Six Reasons Why High Earners Don’t Get Rich

Don't get rich

The story of Rick Fuscone has got to be one of the most amazing falls from grace in personal finance.

A graduate of both Dartmouth and the University of Chicago, Rick went on to have a storied career in international finance.

Over the course of 21 years, he rose to become the Global Head of Fixed Income at Merrill Lynch, accumulating a multi-million fortune along the way and retiring in his 40s to become a philanthropist.

You could pretty much call him the pioneer of FIRE!

And then, less than a decade later, everything fell apart.

The global financial crisis hit Rick while he was both over-levered and illiquid.  Just two years later, Fuscone filed for a spectacular bankruptcy just to keep a roof over his head.

To give credit where it’s due, he at least managed to get (and stay) rich for a period of time, however short.

Not so much for many of the people I’ve come across in my decade in investment banking, law, and consulting.

Despite multi-decade careers and cumulative earnings well into seven or eight figures, many folks are barely past first base when it comes to personal finance.

Once, over a drink at a fancy European ski resort, an MD-level banker in his 40s confided that he was still on an interest-only mortgage, having failed to make a dent in the principal for over 10 years.

Another former colleague had to yank his kids out of private school shortly after getting the chop (“what emergency fund?”)

Many others avoided going over the cliff yet had very little to show for years and decades of grueling effort in highly paid professions, continuing to work well into their 50s and 60s.

Which is all a real pity, because for the vast majority of people out there, a well-remunerated 9-5 career remains the absolute best way to get rich.

If that’s the path you are planning to follow, here are six things that can torpedo your quest for getting rich:

#1: You Aren’t Making THAT Much Money

A $300k or even a $500k salary may sound punchy, but in reality, it’s far from being an obscene amount of money that will make you rich.

This is especially true in higher-tax locations like some US states, Canada, or the UK.

Take California as an example.

Someone on a $100k salary makes about $71k after tax.  In contrast, someone on a $300k salary will pull in $186k after tax.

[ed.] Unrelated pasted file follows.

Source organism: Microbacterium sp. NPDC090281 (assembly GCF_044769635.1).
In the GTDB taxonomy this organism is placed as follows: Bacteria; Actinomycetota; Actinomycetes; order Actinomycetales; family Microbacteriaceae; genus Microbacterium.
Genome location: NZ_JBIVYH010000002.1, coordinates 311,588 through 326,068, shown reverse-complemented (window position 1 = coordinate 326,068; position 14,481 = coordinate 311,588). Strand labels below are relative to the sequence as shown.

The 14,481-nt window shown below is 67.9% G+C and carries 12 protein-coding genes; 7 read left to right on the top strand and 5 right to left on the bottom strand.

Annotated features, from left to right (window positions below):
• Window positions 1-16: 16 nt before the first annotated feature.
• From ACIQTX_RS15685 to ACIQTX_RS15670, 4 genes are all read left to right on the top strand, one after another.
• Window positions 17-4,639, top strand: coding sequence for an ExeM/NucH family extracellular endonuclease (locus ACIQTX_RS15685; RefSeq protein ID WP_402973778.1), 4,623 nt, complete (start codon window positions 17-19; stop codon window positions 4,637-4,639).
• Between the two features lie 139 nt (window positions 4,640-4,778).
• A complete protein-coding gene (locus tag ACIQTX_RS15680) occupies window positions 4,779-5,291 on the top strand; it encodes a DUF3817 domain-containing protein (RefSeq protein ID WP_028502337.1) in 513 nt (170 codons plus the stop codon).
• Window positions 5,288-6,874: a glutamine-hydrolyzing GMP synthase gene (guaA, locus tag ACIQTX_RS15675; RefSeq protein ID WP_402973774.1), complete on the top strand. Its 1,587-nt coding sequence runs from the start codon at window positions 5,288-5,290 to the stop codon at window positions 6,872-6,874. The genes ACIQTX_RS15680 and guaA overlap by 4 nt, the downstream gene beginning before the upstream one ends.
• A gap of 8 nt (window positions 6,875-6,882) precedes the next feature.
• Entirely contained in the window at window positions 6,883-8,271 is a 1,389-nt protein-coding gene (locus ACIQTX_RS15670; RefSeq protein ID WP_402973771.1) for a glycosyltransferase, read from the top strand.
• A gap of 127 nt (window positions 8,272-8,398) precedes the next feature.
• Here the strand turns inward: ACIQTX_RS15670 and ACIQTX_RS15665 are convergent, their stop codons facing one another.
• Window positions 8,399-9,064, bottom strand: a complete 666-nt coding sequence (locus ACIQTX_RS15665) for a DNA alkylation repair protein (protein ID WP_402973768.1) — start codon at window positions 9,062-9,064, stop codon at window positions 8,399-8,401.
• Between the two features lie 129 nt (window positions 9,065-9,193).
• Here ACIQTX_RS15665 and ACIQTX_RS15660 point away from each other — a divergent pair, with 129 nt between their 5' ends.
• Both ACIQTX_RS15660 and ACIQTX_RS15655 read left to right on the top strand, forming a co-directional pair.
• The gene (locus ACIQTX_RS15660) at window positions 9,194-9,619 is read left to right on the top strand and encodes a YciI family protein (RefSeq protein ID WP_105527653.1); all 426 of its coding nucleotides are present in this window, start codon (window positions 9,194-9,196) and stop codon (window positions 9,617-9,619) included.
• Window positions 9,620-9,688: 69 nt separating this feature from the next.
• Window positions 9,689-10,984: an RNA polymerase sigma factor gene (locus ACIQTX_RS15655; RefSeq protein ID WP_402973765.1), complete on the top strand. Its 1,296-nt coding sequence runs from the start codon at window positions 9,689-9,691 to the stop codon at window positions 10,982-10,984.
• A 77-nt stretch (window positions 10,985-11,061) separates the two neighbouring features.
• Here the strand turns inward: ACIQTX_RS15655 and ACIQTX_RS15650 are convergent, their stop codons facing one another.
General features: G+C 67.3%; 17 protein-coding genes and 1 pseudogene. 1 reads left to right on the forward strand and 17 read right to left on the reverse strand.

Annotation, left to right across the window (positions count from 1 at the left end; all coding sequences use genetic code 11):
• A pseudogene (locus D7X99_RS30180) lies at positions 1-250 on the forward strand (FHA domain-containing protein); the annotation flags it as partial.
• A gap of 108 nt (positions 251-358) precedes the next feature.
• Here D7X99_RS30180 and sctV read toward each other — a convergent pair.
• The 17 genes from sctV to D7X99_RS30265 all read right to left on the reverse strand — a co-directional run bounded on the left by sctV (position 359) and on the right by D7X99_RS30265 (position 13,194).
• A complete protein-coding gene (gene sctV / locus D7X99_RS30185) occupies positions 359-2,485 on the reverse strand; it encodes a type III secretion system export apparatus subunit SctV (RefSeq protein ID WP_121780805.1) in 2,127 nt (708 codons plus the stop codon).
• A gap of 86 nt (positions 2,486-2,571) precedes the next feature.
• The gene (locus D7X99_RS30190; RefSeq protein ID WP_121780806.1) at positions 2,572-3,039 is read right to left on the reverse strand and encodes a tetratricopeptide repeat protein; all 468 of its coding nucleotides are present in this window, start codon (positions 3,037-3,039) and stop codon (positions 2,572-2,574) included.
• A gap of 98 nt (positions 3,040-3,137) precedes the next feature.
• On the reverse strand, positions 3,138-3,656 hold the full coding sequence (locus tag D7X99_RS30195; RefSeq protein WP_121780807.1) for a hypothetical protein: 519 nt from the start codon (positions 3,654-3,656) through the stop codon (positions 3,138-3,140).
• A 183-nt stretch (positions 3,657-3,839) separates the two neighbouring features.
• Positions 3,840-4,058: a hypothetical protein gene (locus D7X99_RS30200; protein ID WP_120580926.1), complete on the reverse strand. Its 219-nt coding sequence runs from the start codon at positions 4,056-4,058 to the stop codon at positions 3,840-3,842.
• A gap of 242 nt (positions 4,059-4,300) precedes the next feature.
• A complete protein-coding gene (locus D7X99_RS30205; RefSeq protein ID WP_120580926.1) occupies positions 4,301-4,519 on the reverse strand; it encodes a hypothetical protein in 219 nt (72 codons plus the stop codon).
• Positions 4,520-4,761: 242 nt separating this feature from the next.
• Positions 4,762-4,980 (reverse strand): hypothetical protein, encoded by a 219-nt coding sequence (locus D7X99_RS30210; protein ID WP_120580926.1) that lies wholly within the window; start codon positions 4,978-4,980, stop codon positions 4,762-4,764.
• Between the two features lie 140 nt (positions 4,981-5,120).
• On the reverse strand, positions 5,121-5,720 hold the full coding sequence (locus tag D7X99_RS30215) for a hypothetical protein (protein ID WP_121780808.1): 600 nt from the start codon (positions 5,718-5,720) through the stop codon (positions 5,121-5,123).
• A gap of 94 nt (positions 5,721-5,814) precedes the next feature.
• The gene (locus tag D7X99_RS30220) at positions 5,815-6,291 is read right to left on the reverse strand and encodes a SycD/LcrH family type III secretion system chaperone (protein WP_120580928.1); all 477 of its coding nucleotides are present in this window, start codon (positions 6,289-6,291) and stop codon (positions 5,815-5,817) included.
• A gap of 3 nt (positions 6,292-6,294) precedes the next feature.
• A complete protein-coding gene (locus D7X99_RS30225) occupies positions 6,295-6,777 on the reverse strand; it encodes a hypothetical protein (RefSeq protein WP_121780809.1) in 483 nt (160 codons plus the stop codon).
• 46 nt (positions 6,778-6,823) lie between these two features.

The difference is $110k.  Is that a lot of money?  Sure.

But… it will take you about 20 years to compound those savings into a $5m nest egg.  A great outcome but not exactly an instant home run, now that you are in your mid-40s or early 50s.

In the meantime, you’ve got to keep living on the equivalent of a $100k salary, which isn’t easy once you’ve got the bling in your eye.

In addition, few people start out at $300k.  You’ve got to work your way up there over a number of years before you can really juice your investment account.

Will you end up well off?  Absolutely.

Will you become obscenely rich, with a Ferrari, a mansion, and a private jet?  Absolutely not.  Sorry.

#2:  You Spend Before You Make

Another great way to sabotage your financial future is spending like you are making $300k (or more) BEFORE you get there.

It’s an easy trap to fall into, especially as you watch your more senior colleagues rake it in.

“I’ll make it back”, you whisper to yourself as you put yet another luxury weekend getaway on your credit card.

Except many people never do.

Not everyone succeeds at climbing the career ladder.  And those who do hit the proverbial bonus jackpot may realize that much of their comp is deferred, or awarded in worthless stock (Lehman Brothers, anyone)?

For folks in tech, the payoff is typically at IPO.  It can work spectacularly well, but it can also backfire in an equally spectacular manner, leaving you with nothing to show for years of effort.

#3: Your Spouse Doesn’t Work

Here in London, I do know some couples where both husband and wife hold down high earning jobs as lawyers, bankers, or private equity professionals.

Usually, that means outsourcing pretty much all of household and childcare chores.  Setups with three nannies (day, evening, weekend) + housekeepers is how they solve the inevitable time crunch.

Most people, however, end up making the decision that one of the spouses will take a step back professionally to allow the other one to pull those 80+ hour weeks with a highly unpredictable schedule.

From a lifestyle perspective, that’s great.  For full disclosure, it’s a direction my wife and I are heading in as well.

But make no mistake, it’s a decision that bites hard financially.

Not only it’s punitive from a tax perspective, but there’s also a cognitive bias working against you here.

You think you are making $400k a year, but in reality, you are making $200k, and so does your spouse.  And so, you just can’t afford to spend like someone on a $400k salary.

#4: You Keep Moving Around

In many industries, the way to ascend the career ladder is to move around geographically.

In some cases, the company will designate you as one of the future leaders and will want you to get experience across a number of divisions and geographies.